In the meantime, we called time out and gathered up the dogs. By the time we got back out to the trucks, the game warden was there waiting on us. Thank goodness, the landowner was gracious enough to let us slide after discussing the situation, and no one was cited for anything. However, this whole ordeal took a long time, and because of it, we could not get our hunt time in before the scheduled deadline to return to the clubhouse. I feel this is an issue that should be addressed and, for the most part, could be avoided if clubs were a little more concerned who they assign as guides.
A: Most of us who have hunted hounds for any length of time have likely found ourselves in a situation where the dogs trail or end up where we don’t have permission to hunt. However, a guide casting dogs where they don’t have permission to hunt is unacceptable. It’s an issue that club officers must consider when assigning guides at their events.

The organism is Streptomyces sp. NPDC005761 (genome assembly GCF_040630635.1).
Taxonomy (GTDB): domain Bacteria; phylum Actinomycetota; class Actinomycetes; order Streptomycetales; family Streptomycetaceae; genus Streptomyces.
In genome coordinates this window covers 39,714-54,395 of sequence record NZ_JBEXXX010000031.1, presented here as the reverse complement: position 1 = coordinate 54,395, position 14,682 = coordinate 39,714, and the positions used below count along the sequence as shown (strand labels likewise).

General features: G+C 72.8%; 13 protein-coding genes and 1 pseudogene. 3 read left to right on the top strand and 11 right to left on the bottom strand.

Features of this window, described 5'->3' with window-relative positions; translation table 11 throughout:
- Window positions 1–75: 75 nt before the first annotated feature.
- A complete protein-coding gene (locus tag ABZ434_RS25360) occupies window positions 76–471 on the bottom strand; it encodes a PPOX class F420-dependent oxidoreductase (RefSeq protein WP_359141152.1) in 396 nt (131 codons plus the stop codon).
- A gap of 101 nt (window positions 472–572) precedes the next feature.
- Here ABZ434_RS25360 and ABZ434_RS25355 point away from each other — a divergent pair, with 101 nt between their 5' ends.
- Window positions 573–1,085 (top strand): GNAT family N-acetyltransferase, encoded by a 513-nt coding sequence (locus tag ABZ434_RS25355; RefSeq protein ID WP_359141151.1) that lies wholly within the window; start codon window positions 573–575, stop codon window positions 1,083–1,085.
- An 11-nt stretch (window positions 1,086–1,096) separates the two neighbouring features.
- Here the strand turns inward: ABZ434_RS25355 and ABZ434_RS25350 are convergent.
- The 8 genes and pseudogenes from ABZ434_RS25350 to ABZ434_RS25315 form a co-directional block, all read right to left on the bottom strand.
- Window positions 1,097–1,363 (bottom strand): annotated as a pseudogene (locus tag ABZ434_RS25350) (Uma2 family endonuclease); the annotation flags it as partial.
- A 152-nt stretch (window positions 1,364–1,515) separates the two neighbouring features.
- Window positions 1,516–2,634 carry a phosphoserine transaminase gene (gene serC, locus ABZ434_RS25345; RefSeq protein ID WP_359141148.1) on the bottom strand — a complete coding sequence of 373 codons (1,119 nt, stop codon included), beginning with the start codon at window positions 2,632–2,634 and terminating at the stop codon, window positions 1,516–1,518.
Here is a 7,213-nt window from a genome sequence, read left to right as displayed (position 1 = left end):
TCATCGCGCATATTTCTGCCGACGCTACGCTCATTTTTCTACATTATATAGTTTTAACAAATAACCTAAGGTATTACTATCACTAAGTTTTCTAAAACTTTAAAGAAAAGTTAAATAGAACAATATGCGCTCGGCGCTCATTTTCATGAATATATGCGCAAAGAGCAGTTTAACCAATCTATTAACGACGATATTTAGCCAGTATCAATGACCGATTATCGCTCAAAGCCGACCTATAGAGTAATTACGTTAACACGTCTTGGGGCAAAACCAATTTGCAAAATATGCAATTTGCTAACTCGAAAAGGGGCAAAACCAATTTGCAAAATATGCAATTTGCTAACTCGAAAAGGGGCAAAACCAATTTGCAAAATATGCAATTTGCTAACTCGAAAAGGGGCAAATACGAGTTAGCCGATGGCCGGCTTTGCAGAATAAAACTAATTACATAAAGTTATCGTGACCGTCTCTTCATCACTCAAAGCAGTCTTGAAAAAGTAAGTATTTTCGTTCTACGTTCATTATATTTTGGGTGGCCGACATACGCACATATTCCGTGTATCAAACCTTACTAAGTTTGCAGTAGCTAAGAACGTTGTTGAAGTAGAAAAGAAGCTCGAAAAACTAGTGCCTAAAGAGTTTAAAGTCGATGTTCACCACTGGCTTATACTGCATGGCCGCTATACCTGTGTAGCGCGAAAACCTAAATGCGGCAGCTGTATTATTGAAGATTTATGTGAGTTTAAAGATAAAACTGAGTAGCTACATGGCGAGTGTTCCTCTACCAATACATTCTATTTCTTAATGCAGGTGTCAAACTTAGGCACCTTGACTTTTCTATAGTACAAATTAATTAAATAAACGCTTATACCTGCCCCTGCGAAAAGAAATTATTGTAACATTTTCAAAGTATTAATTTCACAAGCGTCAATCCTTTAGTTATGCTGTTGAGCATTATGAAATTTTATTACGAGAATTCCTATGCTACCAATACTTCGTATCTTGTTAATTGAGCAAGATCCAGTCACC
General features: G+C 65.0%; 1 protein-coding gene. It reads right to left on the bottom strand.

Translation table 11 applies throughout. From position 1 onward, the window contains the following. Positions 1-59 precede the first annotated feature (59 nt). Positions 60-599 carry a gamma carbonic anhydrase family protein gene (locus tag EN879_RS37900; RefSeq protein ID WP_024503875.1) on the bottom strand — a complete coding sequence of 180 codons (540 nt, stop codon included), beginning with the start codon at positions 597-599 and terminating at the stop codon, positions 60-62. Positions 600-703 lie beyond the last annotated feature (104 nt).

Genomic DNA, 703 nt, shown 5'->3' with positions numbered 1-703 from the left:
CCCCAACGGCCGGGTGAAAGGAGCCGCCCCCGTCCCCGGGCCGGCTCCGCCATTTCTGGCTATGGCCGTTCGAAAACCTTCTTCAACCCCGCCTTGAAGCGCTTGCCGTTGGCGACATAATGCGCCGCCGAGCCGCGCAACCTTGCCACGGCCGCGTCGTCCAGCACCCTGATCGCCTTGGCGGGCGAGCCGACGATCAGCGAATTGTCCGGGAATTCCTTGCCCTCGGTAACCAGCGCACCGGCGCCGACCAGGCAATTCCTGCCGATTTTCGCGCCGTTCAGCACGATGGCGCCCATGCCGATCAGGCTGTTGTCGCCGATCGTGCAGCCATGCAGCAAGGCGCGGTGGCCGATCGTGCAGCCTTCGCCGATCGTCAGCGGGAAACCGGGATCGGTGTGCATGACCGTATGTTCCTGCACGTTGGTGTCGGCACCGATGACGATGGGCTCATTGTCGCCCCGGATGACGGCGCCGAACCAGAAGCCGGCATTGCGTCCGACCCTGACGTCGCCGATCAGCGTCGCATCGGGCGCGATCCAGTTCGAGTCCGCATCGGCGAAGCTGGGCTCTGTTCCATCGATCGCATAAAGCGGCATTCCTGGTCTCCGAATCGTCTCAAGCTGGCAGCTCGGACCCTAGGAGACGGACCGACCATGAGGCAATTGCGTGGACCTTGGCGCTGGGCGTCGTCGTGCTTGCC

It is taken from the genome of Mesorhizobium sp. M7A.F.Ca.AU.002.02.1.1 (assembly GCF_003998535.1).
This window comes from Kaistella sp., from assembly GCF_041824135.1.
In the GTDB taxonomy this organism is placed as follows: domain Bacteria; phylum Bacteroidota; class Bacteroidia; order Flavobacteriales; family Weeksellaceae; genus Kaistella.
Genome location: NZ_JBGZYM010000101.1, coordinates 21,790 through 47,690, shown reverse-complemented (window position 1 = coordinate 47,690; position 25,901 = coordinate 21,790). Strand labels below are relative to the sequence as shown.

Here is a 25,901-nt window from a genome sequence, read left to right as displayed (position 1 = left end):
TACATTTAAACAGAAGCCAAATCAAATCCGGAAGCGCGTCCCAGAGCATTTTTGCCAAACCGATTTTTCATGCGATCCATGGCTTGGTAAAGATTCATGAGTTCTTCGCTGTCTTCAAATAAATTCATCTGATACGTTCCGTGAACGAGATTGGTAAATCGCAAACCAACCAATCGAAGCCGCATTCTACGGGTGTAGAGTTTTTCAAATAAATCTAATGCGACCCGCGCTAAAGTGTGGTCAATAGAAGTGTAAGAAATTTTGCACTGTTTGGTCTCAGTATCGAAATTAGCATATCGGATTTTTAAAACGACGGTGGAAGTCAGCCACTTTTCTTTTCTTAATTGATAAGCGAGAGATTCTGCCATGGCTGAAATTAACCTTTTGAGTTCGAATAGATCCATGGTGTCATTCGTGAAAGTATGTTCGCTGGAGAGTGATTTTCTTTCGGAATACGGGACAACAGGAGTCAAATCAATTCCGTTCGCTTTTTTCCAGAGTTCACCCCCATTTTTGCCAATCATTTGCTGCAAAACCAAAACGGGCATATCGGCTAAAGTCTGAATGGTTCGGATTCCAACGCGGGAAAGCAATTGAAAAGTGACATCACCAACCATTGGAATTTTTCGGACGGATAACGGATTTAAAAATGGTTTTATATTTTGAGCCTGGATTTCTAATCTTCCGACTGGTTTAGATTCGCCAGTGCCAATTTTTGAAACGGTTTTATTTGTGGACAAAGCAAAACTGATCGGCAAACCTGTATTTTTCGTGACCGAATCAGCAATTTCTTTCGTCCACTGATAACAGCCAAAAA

UKC maintains it is the club’s responsibility to assign guides who have permission to hunt where they are taking their casts. Guides who are known to take casts in places where they don’t have permission should not be used or even considered. Club or event officials should be notified of any such situations and need to be concerned of any such complaints.
When an individual agrees to be the designated guide, their responsibilities must include the safety of the handlers, the dogs and a spot where they have permission to be. Anything less is unacceptable. If this is found to be the case then those guides should not be disappointed when their services are no longer needed.
UKC Policy Regarding Hunt Judging Privileges